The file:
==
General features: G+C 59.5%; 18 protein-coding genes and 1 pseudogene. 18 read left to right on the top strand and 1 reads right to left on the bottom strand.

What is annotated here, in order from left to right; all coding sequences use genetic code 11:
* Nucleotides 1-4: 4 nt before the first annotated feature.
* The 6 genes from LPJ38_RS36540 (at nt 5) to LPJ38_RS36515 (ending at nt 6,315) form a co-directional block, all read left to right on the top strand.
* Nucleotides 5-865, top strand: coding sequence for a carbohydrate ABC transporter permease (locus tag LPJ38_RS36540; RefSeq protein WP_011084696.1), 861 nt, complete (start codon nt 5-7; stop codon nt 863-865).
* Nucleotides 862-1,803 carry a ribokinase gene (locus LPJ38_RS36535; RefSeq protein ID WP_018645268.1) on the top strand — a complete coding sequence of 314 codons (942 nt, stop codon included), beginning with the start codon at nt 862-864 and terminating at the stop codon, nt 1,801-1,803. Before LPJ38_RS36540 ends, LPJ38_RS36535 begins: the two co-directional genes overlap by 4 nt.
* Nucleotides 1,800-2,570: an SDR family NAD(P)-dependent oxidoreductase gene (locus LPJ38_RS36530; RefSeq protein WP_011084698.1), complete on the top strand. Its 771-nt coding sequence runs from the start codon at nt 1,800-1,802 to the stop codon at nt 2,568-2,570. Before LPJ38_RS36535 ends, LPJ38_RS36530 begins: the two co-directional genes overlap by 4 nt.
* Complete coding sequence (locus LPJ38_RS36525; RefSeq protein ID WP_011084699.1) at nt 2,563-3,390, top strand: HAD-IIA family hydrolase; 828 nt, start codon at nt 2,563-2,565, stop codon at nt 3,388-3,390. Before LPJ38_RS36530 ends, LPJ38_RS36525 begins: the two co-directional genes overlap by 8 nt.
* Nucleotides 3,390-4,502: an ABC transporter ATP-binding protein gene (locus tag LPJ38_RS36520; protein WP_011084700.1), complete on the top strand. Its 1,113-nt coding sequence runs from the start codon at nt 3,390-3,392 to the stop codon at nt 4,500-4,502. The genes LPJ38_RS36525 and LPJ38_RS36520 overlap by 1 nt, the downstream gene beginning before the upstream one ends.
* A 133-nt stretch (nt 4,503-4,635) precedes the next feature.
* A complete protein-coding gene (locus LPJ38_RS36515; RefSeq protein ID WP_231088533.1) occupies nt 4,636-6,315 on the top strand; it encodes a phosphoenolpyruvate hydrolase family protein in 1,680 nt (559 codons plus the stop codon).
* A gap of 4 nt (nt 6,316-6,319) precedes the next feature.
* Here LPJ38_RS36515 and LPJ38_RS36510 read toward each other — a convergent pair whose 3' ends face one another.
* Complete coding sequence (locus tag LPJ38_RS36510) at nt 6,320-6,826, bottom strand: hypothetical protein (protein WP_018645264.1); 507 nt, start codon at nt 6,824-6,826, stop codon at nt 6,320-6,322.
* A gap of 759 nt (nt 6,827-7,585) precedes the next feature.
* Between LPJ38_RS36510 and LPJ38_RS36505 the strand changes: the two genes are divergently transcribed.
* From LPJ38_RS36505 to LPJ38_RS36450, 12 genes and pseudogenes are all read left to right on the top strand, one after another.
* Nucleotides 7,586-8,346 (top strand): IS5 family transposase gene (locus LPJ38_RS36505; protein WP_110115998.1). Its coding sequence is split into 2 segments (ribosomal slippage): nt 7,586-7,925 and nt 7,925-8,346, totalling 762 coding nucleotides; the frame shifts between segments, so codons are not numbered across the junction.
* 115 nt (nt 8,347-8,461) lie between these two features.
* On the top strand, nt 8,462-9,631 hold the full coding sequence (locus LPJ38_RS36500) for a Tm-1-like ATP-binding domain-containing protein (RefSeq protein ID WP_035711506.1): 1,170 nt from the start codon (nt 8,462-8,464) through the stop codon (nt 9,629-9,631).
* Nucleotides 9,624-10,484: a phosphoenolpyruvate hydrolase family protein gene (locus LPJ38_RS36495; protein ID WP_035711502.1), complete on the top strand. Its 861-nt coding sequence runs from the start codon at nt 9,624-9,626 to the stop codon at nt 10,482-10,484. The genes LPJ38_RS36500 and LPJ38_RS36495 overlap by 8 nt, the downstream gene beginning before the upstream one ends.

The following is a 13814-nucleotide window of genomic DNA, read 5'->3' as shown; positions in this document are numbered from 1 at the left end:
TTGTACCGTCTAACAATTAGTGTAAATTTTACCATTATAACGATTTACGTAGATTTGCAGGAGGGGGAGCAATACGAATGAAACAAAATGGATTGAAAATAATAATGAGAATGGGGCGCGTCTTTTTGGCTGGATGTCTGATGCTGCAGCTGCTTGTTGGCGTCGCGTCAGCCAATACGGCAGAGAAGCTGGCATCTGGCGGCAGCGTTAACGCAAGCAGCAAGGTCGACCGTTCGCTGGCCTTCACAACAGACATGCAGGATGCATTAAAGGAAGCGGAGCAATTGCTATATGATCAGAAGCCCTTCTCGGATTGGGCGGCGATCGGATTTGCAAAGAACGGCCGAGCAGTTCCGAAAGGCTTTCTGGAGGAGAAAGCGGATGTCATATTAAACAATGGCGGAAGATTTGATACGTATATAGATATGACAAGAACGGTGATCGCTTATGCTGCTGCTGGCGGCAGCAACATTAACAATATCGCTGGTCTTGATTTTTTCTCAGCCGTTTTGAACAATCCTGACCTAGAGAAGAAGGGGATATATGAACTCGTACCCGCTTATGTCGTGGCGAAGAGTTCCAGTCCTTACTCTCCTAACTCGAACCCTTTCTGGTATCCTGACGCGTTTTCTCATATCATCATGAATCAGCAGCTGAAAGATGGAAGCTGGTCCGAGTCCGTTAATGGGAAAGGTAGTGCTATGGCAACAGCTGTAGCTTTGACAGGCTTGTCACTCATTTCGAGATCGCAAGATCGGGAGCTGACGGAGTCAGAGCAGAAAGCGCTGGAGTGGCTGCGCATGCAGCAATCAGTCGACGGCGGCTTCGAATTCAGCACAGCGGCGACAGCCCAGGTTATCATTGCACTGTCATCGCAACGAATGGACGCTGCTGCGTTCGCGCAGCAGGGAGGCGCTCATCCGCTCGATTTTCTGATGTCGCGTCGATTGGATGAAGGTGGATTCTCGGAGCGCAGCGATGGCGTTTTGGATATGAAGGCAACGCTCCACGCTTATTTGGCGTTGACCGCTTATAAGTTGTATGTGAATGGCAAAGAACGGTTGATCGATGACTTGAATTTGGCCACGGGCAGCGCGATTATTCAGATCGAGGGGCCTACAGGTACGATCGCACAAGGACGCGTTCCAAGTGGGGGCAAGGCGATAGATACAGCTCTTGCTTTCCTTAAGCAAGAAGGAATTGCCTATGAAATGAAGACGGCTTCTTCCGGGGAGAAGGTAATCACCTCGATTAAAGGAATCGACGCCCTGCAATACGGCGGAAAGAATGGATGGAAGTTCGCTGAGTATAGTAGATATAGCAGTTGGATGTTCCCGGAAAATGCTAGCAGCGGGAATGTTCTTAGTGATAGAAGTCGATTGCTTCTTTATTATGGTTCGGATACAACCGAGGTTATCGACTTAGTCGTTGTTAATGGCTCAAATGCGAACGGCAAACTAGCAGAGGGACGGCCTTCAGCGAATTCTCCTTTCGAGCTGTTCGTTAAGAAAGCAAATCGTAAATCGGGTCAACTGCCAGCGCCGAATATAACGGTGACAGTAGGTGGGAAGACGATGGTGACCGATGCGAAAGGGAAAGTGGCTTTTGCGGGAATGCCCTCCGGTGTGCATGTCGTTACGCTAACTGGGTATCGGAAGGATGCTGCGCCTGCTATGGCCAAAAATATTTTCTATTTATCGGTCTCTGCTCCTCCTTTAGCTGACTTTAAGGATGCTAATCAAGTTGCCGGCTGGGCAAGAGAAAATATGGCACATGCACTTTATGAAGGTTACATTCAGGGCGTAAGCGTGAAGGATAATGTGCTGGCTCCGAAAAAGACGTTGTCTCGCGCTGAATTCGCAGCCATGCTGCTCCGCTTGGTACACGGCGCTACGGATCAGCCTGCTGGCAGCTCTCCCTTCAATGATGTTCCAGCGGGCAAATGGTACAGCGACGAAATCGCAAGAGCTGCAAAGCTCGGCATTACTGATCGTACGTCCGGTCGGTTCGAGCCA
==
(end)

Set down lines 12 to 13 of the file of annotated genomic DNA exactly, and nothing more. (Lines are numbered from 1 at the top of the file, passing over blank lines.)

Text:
* A gap of 4 nt (nt 6,316-6,319) precedes the next feature.
* Here LPJ38_RS36515 and LPJ38_RS36510 read toward each other — a convergent pair whose 3' ends face one another.